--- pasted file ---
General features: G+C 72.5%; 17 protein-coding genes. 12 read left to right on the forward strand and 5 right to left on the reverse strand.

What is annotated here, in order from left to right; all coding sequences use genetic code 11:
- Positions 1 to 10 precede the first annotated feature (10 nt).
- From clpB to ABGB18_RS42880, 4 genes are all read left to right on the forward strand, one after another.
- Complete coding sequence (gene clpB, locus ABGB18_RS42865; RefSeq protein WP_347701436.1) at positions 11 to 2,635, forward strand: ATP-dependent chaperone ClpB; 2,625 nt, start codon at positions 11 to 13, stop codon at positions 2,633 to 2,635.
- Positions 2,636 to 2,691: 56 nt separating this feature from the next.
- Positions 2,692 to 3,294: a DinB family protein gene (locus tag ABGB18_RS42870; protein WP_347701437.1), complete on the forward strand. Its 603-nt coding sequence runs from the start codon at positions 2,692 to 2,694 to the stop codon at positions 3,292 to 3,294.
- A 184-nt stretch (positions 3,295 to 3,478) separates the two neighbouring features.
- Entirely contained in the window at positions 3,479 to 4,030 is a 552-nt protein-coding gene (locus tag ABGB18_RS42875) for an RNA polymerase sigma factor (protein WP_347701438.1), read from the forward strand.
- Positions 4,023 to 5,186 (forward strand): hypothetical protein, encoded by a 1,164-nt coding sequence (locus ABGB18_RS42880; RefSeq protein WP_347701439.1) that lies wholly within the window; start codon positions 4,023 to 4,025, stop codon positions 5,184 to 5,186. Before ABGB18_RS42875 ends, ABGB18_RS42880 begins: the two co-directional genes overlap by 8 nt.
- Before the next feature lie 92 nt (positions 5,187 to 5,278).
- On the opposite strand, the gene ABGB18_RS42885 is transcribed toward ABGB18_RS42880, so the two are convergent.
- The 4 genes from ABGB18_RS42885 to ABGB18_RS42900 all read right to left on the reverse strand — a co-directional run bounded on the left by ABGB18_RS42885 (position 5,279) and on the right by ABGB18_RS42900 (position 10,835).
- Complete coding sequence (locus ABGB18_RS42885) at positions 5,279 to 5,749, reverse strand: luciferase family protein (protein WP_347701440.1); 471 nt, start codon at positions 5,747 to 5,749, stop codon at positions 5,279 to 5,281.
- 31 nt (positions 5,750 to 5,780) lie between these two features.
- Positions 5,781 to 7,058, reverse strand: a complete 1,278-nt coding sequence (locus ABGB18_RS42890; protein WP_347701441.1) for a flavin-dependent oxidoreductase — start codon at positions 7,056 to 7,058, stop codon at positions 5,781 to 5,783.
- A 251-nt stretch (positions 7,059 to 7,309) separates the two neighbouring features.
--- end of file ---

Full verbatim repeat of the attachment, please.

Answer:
General features: G+C 72.5%; 17 protein-coding genes. 12 read left to right on the forward strand and 5 right to left on the reverse strand.

What is annotated here, in order from left to right; all coding sequences use genetic code 11:
- Positions 1 to 10 precede the first annotated feature (10 nt).
- From clpB to ABGB18_RS42880, 4 genes are all read left to right on the forward strand, one after another.
- Complete coding sequence (gene clpB, locus ABGB18_RS42865; RefSeq protein WP_347701436.1) at positions 11 to 2,635, forward strand: ATP-dependent chaperone ClpB; 2,625 nt, start codon at positions 11 to 13, stop codon at positions 2,633 to 2,635.
- Positions 2,636 to 2,691: 56 nt separating this feature from the next.
- Positions 2,692 to 3,294: a DinB family protein gene (locus tag ABGB18_RS42870; protein WP_347701437.1), complete on the forward strand. Its 603-nt coding sequence runs from the start codon at positions 2,692 to 2,694 to the stop codon at positions 3,292 to 3,294.
- A 184-nt stretch (positions 3,295 to 3,478) separates the two neighbouring features.
- Entirely contained in the window at positions 3,479 to 4,030 is a 552-nt protein-coding gene (locus tag ABGB18_RS42875) for an RNA polymerase sigma factor (protein WP_347701438.1), read from the forward strand.
- Positions 4,023 to 5,186 (forward strand): hypothetical protein, encoded by a 1,164-nt coding sequence (locus ABGB18_RS42880; RefSeq protein WP_347701439.1) that lies wholly within the window; start codon positions 4,023 to 4,025, stop codon positions 5,184 to 5,186. Before ABGB18_RS42875 ends, ABGB18_RS42880 begins: the two co-directional genes overlap by 8 nt.
- Before the next feature lie 92 nt (positions 5,187 to 5,278).
- On the opposite strand, the gene ABGB18_RS42885 is transcribed toward ABGB18_RS42880, so the two are convergent.
- The 4 genes from ABGB18_RS42885 to ABGB18_RS42900 all read right to left on the reverse strand — a co-directional run bounded on the left by ABGB18_RS42885 (position 5,279) and on the right by ABGB18_RS42900 (position 10,835).
- Complete coding sequence (locus ABGB18_RS42885) at positions 5,279 to 5,749, reverse strand: luciferase family protein (protein WP_347701440.1); 471 nt, start codon at positions 5,747 to 5,749, stop codon at positions 5,279 to 5,281.
- 31 nt (positions 5,750 to 5,780) lie between these two features.
- Positions 5,781 to 7,058, reverse strand: a complete 1,278-nt coding sequence (locus ABGB18_RS42890; protein WP_347701441.1) for a flavin-dependent oxidoreductase — start codon at positions 7,056 to 7,058, stop codon at positions 5,781 to 5,783.
- A 251-nt stretch (positions 7,059 to 7,309) separates the two neighbouring features.